Wednesday, April 16, 2008
Thursday, April 10, 2008
Posted 1 day ago
The opening scene of the 1966 flick Grand Prix featured actor James Garner in one of the most memorable movie moments of all time.
The green flag drops amid a deafening roar of Formula One machinery. A blur of drivers in their tube-shaped metal envelopes begin their full-scale assault on the streets of Monte Carlo. Split-screen images projected onto the oversized curved Cinerama screen provides an
all-too-real sense of riding along with the drivers as they frantically jockey for position. Suddenly, in a split-second, two cars collide and you're watching, wide-eyed, as one car violently catapults off course - straight into Monaco's yacht-filled harbour. Fortunately, the hero Pete
Aron, played in his usual easy-going style by James Garner, escapes his metal coffin, gasping for air as a trio of scuba divers swims to his aid.
Pure Hollywood fantasy? Well, not exactly. What Grand Prix director John Frankenheimer chose for his movie's opening sequence happened to real-life driver Alberto Ascari at that very spot 11 years earlier while he was leading the event.
For Garner, working on Grand Prix became an example of life imitating art. As a result of the movie he would become hooked on racing and remain actively involved in the sport for many years after this ground-breaking movie was in the can.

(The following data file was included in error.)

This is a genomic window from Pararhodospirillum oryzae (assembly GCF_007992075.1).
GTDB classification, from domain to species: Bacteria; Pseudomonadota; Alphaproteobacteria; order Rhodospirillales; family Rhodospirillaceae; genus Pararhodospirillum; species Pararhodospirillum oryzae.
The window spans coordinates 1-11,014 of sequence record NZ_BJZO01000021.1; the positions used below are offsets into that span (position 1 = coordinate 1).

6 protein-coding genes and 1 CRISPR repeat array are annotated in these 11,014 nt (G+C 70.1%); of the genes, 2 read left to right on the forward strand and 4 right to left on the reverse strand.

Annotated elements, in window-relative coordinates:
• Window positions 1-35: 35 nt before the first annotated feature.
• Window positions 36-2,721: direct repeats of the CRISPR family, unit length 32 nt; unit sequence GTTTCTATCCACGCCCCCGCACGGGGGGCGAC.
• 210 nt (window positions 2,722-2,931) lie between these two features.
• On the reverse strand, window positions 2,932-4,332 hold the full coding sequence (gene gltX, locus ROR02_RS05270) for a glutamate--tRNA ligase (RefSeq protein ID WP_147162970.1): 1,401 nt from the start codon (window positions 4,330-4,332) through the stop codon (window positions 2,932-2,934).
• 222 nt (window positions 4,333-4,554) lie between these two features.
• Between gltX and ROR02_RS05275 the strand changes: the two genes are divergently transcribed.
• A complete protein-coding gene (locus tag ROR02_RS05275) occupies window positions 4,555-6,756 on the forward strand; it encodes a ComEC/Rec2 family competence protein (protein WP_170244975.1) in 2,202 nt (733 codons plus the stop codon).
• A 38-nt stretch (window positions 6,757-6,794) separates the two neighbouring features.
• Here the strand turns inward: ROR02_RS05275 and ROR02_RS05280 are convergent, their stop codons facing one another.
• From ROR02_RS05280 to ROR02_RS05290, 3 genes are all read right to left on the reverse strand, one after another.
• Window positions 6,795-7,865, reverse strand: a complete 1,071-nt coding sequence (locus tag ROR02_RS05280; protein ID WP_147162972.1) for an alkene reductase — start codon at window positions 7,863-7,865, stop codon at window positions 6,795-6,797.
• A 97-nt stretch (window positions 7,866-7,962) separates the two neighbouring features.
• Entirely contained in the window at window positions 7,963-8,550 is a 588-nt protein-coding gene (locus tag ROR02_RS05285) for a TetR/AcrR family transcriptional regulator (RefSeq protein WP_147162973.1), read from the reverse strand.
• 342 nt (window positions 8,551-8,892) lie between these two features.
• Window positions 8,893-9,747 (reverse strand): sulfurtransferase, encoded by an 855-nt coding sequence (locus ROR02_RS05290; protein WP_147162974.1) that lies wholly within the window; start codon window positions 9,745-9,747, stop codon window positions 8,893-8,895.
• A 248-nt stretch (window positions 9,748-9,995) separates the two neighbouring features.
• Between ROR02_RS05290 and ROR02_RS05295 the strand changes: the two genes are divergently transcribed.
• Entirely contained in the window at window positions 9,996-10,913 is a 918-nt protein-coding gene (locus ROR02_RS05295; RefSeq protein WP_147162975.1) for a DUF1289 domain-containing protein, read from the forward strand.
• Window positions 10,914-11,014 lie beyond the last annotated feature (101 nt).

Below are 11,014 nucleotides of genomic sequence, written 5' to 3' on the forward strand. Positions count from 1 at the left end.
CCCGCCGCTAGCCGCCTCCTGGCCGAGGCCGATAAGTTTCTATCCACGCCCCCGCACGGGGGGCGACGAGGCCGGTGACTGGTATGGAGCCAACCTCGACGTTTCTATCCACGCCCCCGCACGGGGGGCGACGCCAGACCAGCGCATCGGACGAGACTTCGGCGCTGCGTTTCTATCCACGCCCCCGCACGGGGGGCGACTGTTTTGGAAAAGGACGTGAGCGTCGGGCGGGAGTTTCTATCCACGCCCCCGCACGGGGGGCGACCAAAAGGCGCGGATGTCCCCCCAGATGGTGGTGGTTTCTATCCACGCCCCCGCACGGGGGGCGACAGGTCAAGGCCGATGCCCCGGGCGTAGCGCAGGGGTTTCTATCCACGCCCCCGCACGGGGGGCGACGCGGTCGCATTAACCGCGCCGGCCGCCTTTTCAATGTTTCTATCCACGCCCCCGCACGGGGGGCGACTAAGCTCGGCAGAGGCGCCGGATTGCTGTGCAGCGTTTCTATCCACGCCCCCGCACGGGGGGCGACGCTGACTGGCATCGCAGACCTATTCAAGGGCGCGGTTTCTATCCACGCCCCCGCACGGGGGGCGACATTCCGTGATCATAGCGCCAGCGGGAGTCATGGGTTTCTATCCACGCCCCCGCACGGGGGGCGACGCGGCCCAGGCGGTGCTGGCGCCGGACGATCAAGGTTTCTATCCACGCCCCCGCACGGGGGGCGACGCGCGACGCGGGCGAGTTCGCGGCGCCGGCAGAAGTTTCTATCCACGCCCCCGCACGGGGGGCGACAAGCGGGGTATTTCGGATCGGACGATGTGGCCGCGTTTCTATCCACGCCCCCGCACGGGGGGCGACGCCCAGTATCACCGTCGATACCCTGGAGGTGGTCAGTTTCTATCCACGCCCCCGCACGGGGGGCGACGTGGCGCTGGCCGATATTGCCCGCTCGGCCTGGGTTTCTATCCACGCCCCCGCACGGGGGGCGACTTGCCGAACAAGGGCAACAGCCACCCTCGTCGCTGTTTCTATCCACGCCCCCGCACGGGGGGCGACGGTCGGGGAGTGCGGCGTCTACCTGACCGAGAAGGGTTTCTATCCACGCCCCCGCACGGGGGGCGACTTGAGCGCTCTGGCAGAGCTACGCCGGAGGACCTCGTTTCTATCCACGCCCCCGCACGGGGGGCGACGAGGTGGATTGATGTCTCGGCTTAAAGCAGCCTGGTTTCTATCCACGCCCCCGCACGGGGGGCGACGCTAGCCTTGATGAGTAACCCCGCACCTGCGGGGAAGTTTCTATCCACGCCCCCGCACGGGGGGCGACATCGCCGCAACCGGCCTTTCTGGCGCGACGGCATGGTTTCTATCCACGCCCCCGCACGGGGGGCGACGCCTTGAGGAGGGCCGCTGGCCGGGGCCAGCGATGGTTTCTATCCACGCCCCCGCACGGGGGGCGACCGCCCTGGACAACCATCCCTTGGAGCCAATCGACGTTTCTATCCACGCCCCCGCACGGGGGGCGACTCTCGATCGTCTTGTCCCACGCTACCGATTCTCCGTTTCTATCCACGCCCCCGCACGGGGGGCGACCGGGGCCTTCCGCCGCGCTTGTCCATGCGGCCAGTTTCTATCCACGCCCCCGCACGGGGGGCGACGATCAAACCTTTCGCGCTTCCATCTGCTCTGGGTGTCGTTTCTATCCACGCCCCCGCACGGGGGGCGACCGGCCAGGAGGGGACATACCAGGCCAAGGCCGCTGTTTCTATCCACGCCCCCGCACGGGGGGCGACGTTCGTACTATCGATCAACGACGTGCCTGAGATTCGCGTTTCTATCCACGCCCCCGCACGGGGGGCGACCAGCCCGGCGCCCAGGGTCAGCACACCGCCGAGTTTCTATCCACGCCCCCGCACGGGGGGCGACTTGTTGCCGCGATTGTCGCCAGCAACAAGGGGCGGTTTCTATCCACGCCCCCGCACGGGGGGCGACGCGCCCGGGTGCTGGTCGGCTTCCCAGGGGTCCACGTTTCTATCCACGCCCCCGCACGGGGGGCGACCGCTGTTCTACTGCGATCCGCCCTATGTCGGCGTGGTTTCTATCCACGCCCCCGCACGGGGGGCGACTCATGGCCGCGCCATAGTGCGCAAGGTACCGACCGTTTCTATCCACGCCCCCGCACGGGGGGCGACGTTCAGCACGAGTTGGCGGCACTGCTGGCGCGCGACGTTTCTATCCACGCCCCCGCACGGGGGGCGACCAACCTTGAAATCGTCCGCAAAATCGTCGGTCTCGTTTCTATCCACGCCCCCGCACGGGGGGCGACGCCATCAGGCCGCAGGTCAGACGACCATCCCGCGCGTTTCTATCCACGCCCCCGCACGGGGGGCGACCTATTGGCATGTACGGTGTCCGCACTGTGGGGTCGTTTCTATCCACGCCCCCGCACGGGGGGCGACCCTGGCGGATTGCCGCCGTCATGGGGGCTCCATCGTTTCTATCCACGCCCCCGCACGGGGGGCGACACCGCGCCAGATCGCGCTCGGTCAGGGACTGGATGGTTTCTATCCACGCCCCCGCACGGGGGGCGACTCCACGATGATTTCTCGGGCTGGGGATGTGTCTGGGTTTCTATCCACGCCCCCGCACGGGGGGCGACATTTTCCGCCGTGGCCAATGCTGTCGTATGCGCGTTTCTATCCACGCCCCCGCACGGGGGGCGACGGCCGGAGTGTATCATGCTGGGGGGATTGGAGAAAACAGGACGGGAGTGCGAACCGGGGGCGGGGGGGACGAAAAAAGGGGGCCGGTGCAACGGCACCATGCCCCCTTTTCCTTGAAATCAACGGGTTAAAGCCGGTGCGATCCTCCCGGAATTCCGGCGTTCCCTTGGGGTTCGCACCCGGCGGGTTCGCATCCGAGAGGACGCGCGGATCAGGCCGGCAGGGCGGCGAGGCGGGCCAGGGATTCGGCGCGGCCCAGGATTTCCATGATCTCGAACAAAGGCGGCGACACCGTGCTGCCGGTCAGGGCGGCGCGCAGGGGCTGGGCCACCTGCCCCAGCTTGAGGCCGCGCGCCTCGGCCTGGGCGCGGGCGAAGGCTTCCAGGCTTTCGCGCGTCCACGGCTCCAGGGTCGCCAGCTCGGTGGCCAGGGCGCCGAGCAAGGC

Garner's interest in fast cars goes back to his pre-acting days. Born James Scott Bumgarner in 1928, the Norman, Okla., native was driving hot rods around town as a teenager. But this carpet layer's son couldn't afford his own wheels, so he was usually piloting one of his
buddies' modified jalopies.
Following minor stage and small-screen roles, Garner's first of many breaks came in 1957 when he starred in the TV western series, Maverick. After four successful years, he moved to the big screen, where he played the leading man in a number of fluffy romantic comedies
before landing a major role in The Great Escape. This real-life movie vaulted the suave and debonair Garner into bona fide superstar status.
Grand Prix director Frankenheimer actually wanted Steve McQueen for lead roll as Pete Aron, but the deal fell through after a rocky interview that Frankenheimer was unable to attend.